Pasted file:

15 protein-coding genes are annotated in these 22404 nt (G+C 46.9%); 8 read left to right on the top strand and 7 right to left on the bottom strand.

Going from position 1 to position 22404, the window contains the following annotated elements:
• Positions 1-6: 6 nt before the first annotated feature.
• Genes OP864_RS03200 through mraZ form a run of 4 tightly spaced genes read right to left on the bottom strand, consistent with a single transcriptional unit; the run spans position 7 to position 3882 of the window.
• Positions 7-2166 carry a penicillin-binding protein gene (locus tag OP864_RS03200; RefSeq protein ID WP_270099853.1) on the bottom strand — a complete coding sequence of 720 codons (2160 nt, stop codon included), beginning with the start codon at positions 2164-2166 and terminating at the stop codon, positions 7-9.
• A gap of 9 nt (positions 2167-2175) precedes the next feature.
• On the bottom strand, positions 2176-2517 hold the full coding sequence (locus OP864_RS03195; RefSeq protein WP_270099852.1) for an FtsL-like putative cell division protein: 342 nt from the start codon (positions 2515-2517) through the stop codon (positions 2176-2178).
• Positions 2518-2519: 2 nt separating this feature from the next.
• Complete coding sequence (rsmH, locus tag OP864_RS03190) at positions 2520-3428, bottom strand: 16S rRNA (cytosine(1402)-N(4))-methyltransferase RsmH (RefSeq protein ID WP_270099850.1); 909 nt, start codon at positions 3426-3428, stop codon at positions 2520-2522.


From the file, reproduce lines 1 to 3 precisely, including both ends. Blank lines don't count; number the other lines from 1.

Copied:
15 protein-coding genes are annotated in these 22404 nt (G+C 46.9%); 8 read left to right on the top strand and 7 right to left on the bottom strand.

Going from position 1 to position 22404, the window contains the following annotated elements:
• Positions 1-6: 6 nt before the first annotated feature.